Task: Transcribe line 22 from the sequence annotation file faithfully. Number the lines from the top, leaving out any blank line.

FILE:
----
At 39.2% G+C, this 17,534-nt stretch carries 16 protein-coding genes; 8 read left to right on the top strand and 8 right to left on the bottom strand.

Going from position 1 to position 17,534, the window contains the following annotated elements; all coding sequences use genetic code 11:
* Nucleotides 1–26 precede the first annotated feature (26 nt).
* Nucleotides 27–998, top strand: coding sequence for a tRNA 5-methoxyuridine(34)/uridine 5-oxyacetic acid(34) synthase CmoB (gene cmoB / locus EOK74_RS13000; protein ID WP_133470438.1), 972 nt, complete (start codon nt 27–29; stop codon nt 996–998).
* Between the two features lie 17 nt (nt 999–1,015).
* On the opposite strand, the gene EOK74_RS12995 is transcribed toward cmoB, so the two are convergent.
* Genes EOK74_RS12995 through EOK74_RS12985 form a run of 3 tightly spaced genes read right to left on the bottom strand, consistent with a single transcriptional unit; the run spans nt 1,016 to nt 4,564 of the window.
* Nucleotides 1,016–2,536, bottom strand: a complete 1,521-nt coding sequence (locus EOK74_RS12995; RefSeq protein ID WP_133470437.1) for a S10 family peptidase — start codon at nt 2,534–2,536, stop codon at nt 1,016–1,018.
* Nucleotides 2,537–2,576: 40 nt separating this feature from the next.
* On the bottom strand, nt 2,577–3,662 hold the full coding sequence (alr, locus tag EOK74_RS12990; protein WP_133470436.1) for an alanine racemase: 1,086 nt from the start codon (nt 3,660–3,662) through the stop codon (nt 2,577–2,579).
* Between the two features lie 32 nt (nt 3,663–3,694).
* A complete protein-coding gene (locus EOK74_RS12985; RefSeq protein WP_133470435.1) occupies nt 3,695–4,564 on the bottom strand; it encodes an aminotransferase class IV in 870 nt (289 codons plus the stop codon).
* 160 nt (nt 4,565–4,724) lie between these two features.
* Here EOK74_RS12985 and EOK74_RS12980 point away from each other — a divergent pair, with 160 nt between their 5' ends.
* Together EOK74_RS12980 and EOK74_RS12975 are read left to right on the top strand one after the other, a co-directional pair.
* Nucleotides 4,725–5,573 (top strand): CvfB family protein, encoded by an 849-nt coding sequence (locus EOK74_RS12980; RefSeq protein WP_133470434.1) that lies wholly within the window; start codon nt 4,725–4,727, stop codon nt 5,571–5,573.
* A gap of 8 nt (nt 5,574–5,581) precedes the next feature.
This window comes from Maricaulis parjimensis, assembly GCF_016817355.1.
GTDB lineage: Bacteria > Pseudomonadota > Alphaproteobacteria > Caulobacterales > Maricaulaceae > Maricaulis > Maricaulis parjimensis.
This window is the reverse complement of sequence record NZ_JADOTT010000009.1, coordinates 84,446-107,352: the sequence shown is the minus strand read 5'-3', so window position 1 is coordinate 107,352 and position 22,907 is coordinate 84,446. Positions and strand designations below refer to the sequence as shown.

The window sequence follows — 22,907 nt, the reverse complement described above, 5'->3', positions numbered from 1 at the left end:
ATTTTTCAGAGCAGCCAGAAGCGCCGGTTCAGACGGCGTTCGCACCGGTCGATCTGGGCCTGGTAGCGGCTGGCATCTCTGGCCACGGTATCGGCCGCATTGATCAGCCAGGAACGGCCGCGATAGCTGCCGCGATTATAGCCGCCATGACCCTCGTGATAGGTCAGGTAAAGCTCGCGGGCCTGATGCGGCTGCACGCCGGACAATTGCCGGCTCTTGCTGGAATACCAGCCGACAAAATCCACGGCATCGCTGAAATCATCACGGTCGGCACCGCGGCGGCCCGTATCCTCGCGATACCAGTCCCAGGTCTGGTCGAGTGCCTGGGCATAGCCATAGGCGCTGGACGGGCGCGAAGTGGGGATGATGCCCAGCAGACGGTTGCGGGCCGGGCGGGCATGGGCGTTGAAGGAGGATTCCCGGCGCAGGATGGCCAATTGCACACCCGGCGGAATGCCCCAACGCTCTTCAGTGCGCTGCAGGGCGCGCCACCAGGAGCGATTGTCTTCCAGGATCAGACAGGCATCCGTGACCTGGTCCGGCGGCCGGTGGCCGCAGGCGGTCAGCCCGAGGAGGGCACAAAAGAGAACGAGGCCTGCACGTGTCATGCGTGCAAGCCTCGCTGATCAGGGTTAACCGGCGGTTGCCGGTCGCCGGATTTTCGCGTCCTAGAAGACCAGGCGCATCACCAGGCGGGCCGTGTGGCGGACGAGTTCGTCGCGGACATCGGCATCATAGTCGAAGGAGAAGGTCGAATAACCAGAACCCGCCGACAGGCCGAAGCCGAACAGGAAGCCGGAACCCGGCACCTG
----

ATTTTTCAGAGCAGCCAGAAGCGCCGGTTCAGACGGCGTTCGCACCGGTCGATCTGGGCCTGGTAGCGGCTGGCATCTCTGGCCACGGTATCGGCCGCATTGATCAGCCAGGAACGGCCGCGATAGCTGCCGCGATTATAGCCGCCATGACCCTCGTGATAGGTCAGGTAAAGCTCGCGGGCCTGATGCGGCTGCACGCCGGACAATTGCCGGCTCTTGCTGGAATACCAGCCGACAAAATCCACGGCATCGCTGAAATCATCACGGTCGGCACCGCGGCGGCCCGTATCCTCGCGATACCAGTCCCAGGTCTGGTCGAGTGCCTGGGCATAGCCATAGGCGCTGGACGGGCGCGAAGTGGGGATGATGCCCAGCAGACGGTTGCGGGCCGGGCGGGCATGGGCGTTGAAGGAGGATTCCCGGCGCAGGATGGCCAATTGCACACCCGGCGGAATGCCCCAACGCTCTTCAGTGCGCTGCAGGGCGCGCCACCAGGAGCGATTGTCTTCCAGGATCAGACAGGCATCCGTGACCTGGTCCGGCGGCCGGTGGCCGCAGGCGGTCAGCCCGAGGAGGGCACAAAAGAGAACGAGGCCTGCACGTGTCATGCGTGCAAGCCTCGCTGATCAGGGTTAACCGGCGGTTGCCGGTCGCCGGATTTTCGCGTCCTAGAAGACCAGGCGCATCACCAGGCGGGCCGTGTGGCGGACGAGTTCGTCGCGGACATCGGCATCATAGTCGAAGGAGAAGGTCGAATAACCAGAACCCGCCGACAGGCCGAAGCCGAACAGGAAGCCGGAACCCGGCACCTG